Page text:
Laboratory studies have shown that methylmercury exposure can impair bird chick behavior, health, growth and survival. For researchers studying the health of San Francisco Bay wetlands -- some of which still contains mercury contamination resulting from historic mining activities -- it is important to learn how wild bird chicks experience high mercury concentrations in their body.
Now, a study by biologists at the USGS Western Ecological Research Center has found that for three San Francisco Bay waterbird species, mercury toxicological risk is highest when chicks hatch and after they fledge feathers.
The study was conducted at the Don Edwards San Francisco Bay National Wildlife Refuge and Eden Landing Ecological Reserve in south San Francisco Bay. Both refuges are managed as part of the South Bay Salt Pond Restoration Project -- the largest tidal wetland restoration project on the West Coast, with many USGS research projects informing its management plans.
Biologists Josh Ackerman and Mark Herzog of the WERC Davis Field Station conducted the study with their colleague Collin Eagles-Smith of the USGS Forest and Rangeland Ecosystems Science Center.
Together, they examined total mercury and methyl-mercury concentrations in blood, liver, kidney, muscle, and feathers of 111 Forster’s tern (Sterna forsteri), 69 black-necked stilt (Himantopus mexicanus) and 43 American avocet (Recurvirostra americana) chicks as they aged from hatching through postfledging at wetlands that had either low or high mercury contamination in San Francisco Bay.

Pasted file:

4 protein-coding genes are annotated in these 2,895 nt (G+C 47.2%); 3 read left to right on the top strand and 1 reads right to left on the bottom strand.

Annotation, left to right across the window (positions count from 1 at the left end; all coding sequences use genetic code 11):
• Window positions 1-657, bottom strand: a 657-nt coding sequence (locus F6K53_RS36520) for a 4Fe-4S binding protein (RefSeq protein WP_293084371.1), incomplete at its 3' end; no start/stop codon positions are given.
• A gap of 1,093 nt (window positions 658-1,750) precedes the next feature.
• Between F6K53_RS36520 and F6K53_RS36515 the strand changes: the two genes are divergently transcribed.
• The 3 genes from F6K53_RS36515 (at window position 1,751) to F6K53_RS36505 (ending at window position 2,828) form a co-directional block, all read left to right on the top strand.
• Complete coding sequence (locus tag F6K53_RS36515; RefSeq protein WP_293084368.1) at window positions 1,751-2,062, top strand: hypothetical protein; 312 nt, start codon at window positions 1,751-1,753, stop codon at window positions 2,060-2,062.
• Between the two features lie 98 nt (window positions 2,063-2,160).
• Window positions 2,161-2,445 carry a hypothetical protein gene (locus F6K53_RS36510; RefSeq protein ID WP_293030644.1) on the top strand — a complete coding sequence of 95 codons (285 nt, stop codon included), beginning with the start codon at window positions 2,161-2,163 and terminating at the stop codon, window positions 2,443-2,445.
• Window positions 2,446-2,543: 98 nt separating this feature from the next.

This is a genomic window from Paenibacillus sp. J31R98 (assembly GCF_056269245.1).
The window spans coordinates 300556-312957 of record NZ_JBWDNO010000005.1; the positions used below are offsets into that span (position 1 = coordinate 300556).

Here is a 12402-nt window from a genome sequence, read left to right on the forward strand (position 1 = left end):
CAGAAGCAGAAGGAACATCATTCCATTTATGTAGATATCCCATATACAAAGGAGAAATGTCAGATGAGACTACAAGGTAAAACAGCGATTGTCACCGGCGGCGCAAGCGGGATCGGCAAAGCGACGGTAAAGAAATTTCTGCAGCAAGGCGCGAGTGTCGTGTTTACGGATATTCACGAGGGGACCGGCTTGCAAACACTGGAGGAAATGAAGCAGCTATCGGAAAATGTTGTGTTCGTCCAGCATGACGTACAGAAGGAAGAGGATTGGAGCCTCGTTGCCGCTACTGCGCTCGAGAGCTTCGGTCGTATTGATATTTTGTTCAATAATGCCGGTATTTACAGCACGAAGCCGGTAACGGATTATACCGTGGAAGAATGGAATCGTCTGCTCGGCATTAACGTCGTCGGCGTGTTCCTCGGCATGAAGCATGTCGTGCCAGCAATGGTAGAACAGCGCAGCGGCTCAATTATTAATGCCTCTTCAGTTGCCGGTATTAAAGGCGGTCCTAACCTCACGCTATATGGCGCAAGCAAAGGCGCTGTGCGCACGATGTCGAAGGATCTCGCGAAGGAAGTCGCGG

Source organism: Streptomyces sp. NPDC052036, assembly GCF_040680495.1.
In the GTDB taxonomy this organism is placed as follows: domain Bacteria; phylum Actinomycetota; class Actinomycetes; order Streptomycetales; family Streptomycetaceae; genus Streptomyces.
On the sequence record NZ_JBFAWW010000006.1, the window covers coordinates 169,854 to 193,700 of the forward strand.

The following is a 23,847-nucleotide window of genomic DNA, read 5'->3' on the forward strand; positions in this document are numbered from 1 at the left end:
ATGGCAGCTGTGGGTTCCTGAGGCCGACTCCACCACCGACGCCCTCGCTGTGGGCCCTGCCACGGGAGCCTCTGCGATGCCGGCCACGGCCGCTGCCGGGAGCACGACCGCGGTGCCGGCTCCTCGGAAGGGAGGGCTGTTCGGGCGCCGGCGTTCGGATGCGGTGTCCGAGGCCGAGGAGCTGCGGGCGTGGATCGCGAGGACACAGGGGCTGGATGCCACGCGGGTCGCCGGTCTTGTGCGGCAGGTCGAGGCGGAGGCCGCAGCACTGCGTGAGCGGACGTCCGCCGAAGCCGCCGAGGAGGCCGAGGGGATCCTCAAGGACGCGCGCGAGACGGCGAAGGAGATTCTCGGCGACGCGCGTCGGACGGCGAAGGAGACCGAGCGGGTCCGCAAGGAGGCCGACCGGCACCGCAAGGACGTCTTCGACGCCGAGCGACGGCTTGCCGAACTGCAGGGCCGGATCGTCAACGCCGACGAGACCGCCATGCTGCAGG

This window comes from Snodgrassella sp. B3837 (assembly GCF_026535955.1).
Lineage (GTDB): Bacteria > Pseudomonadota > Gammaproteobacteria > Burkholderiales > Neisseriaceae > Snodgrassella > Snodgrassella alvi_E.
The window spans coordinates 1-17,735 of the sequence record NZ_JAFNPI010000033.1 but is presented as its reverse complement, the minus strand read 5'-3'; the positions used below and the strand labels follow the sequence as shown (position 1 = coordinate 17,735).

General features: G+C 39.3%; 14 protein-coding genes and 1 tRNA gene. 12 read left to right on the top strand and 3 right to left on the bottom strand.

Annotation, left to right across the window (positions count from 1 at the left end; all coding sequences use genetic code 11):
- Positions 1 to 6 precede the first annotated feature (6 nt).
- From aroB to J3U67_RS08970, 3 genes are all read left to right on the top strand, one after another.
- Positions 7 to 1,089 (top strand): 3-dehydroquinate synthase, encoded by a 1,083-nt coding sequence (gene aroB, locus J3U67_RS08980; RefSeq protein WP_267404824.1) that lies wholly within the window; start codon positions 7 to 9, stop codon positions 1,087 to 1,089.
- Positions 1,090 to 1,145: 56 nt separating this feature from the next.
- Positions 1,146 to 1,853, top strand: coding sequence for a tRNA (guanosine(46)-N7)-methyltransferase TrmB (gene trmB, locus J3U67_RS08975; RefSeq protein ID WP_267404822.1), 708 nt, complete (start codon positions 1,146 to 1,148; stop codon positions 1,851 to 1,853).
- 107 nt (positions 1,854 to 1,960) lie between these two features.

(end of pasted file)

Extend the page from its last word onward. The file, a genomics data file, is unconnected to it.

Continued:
They found that mercury concentrations in internal tissues were highest immediately after hatching, which would be due to mercury in eggs deposited by the mother bird's body. This mercury concentration then rapidly declines as chicks aged. As chicks grew in size and gained body mass, the additional tissue actually diluted their mercury concentrations, and mercury also was transfered into growing feathers.
However, mercury concentrations increased again as chicks fledged and feather growth slowed. Chicks continued to accumulate mercury through their diet, and the rate of mercury excreted into feathers slowed with decreased feather growth.
This “U-shaped” pattern of mercury concentrations from hatching to fledging indicates that juvenile birds may be at highest risk to methylmercury toxicity shortly after hatching and again after fledging.
Granted, this study looked only at three out of the many bird species that breed and feed in south San Francisco Bay, but it's another important step towards understanding how contaminants interact with our wildlife and national refuge lands.
-- Ben Young Landis
Top photo: Forster's tern chicks looking scraggly as they fledge. Image Credit: Josh Ackerman/USGS.
Bottom photo: American avocets sweep through the tidal flats of Alviso, CA to slurp up microorganisms and other biofilm. Image Credit: Paul Laustsen/USGS.